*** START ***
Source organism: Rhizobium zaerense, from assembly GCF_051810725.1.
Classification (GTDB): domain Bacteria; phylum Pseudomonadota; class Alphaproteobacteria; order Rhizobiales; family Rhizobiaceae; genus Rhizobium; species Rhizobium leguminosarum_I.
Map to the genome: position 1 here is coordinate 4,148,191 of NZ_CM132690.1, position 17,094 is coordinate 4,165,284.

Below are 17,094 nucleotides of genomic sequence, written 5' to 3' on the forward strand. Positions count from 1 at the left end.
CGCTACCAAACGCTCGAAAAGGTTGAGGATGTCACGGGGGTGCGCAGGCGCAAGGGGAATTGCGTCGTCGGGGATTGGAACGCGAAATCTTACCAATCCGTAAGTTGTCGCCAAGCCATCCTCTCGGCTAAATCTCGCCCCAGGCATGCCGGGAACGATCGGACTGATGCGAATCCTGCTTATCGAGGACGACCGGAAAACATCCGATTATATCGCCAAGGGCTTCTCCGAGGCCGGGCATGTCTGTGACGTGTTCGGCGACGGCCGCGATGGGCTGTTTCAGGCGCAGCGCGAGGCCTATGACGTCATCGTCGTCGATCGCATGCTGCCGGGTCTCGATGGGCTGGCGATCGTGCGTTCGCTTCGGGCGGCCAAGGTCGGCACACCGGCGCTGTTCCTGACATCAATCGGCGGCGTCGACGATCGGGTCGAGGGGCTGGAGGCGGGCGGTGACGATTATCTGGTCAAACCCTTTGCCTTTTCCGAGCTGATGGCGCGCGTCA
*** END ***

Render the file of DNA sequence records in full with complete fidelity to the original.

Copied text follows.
Source organism: Rhizobium zaerense, from assembly GCF_051810725.1.
Classification (GTDB): domain Bacteria; phylum Pseudomonadota; class Alphaproteobacteria; order Rhizobiales; family Rhizobiaceae; genus Rhizobium; species Rhizobium leguminosarum_I.
Map to the genome: position 1 here is coordinate 4,148,191 of NZ_CM132690.1, position 17,094 is coordinate 4,165,284.

Below are 17,094 nucleotides of genomic sequence, written 5' to 3' on the forward strand. Positions count from 1 at the left end.
CGCTACCAAACGCTCGAAAAGGTTGAGGATGTCACGGGGGTGCGCAGGCGCAAGGGGAATTGCGTCGTCGGGGATTGGAACGCGAAATCTTACCAATCCGTAAGTTGTCGCCAAGCCATCCTCTCGGCTAAATCTCGCCCCAGGCATGCCGGGAACGATCGGACTGATGCGAATCCTGCTTATCGAGGACGACCGGAAAACATCCGATTATATCGCCAAGGGCTTCTCCGAGGCCGGGCATGTCTGTGACGTGTTCGGCGACGGCCGCGATGGGCTGTTTCAGGCGCAGCGCGAGGCCTATGACGTCATCGTCGTCGATCGCATGCTGCCGGGTCTCGATGGGCTGGCGATCGTGCGTTCGCTTCGGGCGGCCAAGGTCGGCACACCGGCGCTGTTCCTGACATCAATCGGCGGCGTCGACGATCGGGTCGAGGGGCTGGAGGCGGGCGGTGACGATTATCTGGTCAAACCCTTTGCCTTTTCCGAGCTGATGGCGCGCGTCA